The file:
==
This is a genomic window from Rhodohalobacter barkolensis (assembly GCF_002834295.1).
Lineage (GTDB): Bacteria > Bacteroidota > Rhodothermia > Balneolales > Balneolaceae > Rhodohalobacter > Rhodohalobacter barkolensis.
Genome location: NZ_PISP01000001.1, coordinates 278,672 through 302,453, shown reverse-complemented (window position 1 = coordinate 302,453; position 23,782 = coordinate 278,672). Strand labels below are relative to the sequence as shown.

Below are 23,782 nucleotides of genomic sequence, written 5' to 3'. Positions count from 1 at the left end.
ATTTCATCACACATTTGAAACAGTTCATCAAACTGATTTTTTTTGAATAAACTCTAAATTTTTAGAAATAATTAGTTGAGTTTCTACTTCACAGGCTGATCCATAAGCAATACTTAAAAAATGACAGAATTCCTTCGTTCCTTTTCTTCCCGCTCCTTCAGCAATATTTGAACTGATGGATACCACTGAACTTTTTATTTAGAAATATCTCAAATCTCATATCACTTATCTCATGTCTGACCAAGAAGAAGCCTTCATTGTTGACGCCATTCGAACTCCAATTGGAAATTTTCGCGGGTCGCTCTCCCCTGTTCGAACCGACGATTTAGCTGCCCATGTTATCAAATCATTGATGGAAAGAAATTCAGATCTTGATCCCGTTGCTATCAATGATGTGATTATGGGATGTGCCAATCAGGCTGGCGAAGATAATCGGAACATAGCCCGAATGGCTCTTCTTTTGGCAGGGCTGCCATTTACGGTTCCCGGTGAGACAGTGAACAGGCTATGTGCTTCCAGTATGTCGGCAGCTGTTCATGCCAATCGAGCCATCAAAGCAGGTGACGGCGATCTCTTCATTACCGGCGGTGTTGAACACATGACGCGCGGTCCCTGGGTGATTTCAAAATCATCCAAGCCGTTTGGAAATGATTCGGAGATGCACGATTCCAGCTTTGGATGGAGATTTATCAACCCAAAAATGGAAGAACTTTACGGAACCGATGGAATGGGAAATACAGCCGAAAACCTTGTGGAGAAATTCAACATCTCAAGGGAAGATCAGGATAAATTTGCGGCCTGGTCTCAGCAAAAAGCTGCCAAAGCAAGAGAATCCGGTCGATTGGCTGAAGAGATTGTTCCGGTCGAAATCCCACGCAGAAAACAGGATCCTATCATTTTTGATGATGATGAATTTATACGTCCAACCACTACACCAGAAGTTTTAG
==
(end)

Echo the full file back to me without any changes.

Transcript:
This is a genomic window from Rhodohalobacter barkolensis (assembly GCF_002834295.1).
Lineage (GTDB): Bacteria > Bacteroidota > Rhodothermia > Balneolales > Balneolaceae > Rhodohalobacter > Rhodohalobacter barkolensis.
Genome location: NZ_PISP01000001.1, coordinates 278,672 through 302,453, shown reverse-complemented (window position 1 = coordinate 302,453; position 23,782 = coordinate 278,672). Strand labels below are relative to the sequence as shown.

Below are 23,782 nucleotides of genomic sequence, written 5' to 3'. Positions count from 1 at the left end.
ATTTCATCACACATTTGAAACAGTTCATCAAACTGATTTTTTTTGAATAAACTCTAAATTTTTAGAAATAATTAGTTGAGTTTCTACTTCACAGGCTGATCCATAAGCAATACTTAAAAAATGACAGAATTCCTTCGTTCCTTTTCTTCCCGCTCCTTCAGCAATATTTGAACTGATGGATACCACTGAACTTTTTATTTAGAAATATCTCAAATCTCATATCACTTATCTCATGTCTGACCAAGAAGAAGCCTTCATTGTTGACGCCATTCGAACTCCAATTGGAAATTTTCGCGGGTCGCTCTCCCCTGTTCGAACCGACGATTTAGCTGCCCATGTTATCAAATCATTGATGGAAAGAAATTCAGATCTTGATCCCGTTGCTATCAATGATGTGATTATGGGATGTGCCAATCAGGCTGGCGAAGATAATCGGAACATAGCCCGAATGGCTCTTCTTTTGGCAGGGCTGCCATTTACGGTTCCCGGTGAGACAGTGAACAGGCTATGTGCTTCCAGTATGTCGGCAGCTGTTCATGCCAATCGAGCCATCAAAGCAGGTGACGGCGATCTCTTCATTACCGGCGGTGTTGAACACATGACGCGCGGTCCCTGGGTGATTTCAAAATCATCCAAGCCGTTTGGAAATGATTCGGAGATGCACGATTCCAGCTTTGGATGGAGATTTATCAACCCAAAAATGGAAGAACTTTACGGAACCGATGGAATGGGAAATACAGCCGAAAACCTTGTGGAGAAATTCAACATCTCAAGGGAAGATCAGGATAAATTTGCGGCCTGGTCTCAGCAAAAAGCTGCCAAAGCAAGAGAATCCGGTCGATTGGCTGAAGAGATTGTTCCGGTCGAAATCCCACGCAGAAAACAGGATCCTATCATTTTTGATGATGATGAATTTATACGTCCAACCACTACACCAGAAGTTTTAG